B-b#$ch
    A-aint
    E-even mine

    Reply
    • Mara -  August 3, 2016 - 9:49 pm

      Yes. But, he’s not a B.

      Reply
  18. joe -  February 25, 2015 - 10:54 pm

    Those hipsters in that picture definitely look like the kind of people who I’d imagine using this word.

    Reply
  19. Twentydragon -  February 15, 2015 - 7:19 pm

    I’m now even more convinced that this term needs to just disappear (along with “hashtag-” as a prefix). But of course, as is the nature of language, it won’t.

    Reply
    • Keke -  February 11, 2016 - 3:04 am

      I keep seeing that it’s Dutch for poop, turd, excrement, etc. I’m not calling anyone that, nor do I wish to be called that. It’s all a bunch of horsebae.

      Reply
  20. Jarquanzela -  February 12, 2015 - 2:04 pm

    Im tots ma goats like bae

    Reply
    • Anonymous -  February 11, 2016 - 5:05 pm

      That’s the stupidest thing I’ve ever heard.

      Reply
  21. alien -  February 12, 2015 - 10:47 am

    #i’mawesomebecausei’mabaeandihavemillionsofbaes

    Reply
  22. Cameron -  February 12, 2015 - 10:35 am

    It means poop.

    Reply
    • Booty -  February 13, 2015 - 11:22 am

      YOU MEAN POOP! D:<

      Reply
    • Keke -  February 11, 2016 - 3:05 am

      Exactly! All this junk here is horsebae!!!

      Reply
  23. Monty -  February 11, 2015 - 12:54 pm

    This “word” needs to be taken out back and shot.

    Reply
    • oaml ,yya -  February 10, 2016 - 10:07 am

      i agree

      Reply
    • Keke -  February 11, 2016 - 3:06 am

      My sentiments exactly. It’s all bullbae.

      Reply
    • Anonymous -  February 11, 2016 - 5:05 pm

      This guy is amazing

      Reply
    • kfriendly -  August 30, 2016 - 1:34 am

      Hilarity!

      Reply
  24. sara -  February 4, 2015 - 5:59 pm

    Clay Is Bae
    -BF

    Reply
    • kat -  February 13, 2015 - 5:01 pm

      true dat

      Reply
  25. Kar -  January 28, 2015 - 11:04 pm

    How is ‘bae’ pronounced?

    Reply
    • Ella -  February 8, 2015 - 6:36 am

      Bay

      Reply
    • Nate -  February 11, 2015 - 4:03 pm

      It’s pronounced “bay,” as in the water kind of bay.

      Reply
    • Keke -  February 11, 2016 - 3:07 am

      It’s pronounced “poop.” Because it is. :)

      Reply
  26. PAL -  January 15, 2015 - 11:24 am

    Huh, that’s interesting.
    A friend of mine only ever talks about her bae, when i asked her what the term meant she said, “Before Anyone Else you…” well i’m not going to mention what else she stated.
    But that’s what compelled me to click on this link. It’s actually a lot more interesting then i thought it would be.

    Reply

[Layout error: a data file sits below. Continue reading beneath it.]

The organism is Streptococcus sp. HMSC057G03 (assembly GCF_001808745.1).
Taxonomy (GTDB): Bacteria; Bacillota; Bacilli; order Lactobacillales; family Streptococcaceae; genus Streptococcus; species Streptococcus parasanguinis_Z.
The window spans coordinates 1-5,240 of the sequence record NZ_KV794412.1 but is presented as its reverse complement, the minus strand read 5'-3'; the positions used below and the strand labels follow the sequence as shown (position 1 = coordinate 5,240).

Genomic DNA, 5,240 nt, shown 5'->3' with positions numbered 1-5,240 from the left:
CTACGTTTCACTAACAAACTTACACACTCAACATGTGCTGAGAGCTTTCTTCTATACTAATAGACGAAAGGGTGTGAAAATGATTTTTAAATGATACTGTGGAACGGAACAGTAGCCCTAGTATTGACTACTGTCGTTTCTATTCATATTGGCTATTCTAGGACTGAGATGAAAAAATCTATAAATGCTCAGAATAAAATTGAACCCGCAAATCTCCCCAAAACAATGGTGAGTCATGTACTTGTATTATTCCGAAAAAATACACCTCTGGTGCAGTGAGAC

• Keke -  February 11, 2016 - 3:09 am

      She mentioned the Danish translation, didn’t she?

      Reply
  27. illiterati -  January 11, 2015 - 11:13 am

    I am now completely enlightened about bae. I never thought that would happen.

    Reply
    • Jordonomin -  February 11, 2015 - 2:40 pm

      Same here. Bae is so much cooler of a term than i thought, and i already thought it was awesome.

      Reply
      • oaml ,yya -  February 10, 2016 - 10:08 am

        I hate bae

        Reply
    • Ria -  February 10, 2016 - 7:37 pm

      Same, waaay more interesting than I thought it would be.

      Reply
    • Keke -  February 11, 2016 - 3:09 am

      I just made a bae earlier. Check out its Danish translation. :)

      Reply
  28. Aly -  January 11, 2015 - 9:49 am

    Found this via dictionary.com app. Wow.. I guess I can’t let my kids read your blog. While the etymology of cuss words is fascinating, the referral to iamcuntbag’s Twitter name is unacceptable. How nice to hear, mommy, what’s a c#untbag?

    Reply
    • BAE -  February 10, 2015 - 5:52 pm

      correct me if im wrong but no ones name is that

      Reply
    • j -  February 11, 2015 - 10:47 am

      i guess you aren’t going to let them anywhere near the internet at all then. yeah, good luck to you.

      Reply
    • Hugh Janus -  February 12, 2015 - 9:41 am

      Troll

      Reply
    • Kat -  February 12, 2015 - 12:40 pm

      I agree, I’d hate it if my kids said that!

      Reply
      • BookWorm -  February 12, 2015 - 3:57 pm

        Actually, bae formed from the mispelling of babe and means babe. It’s not an acronym. It just blows my mind youth are ignorant enough to use it as a verb or adjective

        Reply
        • oaml ,yya -  February 10, 2016 - 10:10 am

          ikr its so annoying when everyone around you is talking about their “bae”

          Reply
    • GA -  October 31, 2015 - 4:33 am

      It’s not a cussword! Why would you let your kids read the etymology of cusswords anyway? But BAE is a word that talks about best friends.

      Reply
    • kfriendly -  August 30, 2016 - 1:37 am

      That’s what you get for being breeders, having “baes”. A lot of awkward questions. Get used to it.

      Reply
      • kfriendly -  August 30, 2016 - 1:39 am

        P.S. It’s unattractive to whine like a “bae” about a message board. Grow up.

        Reply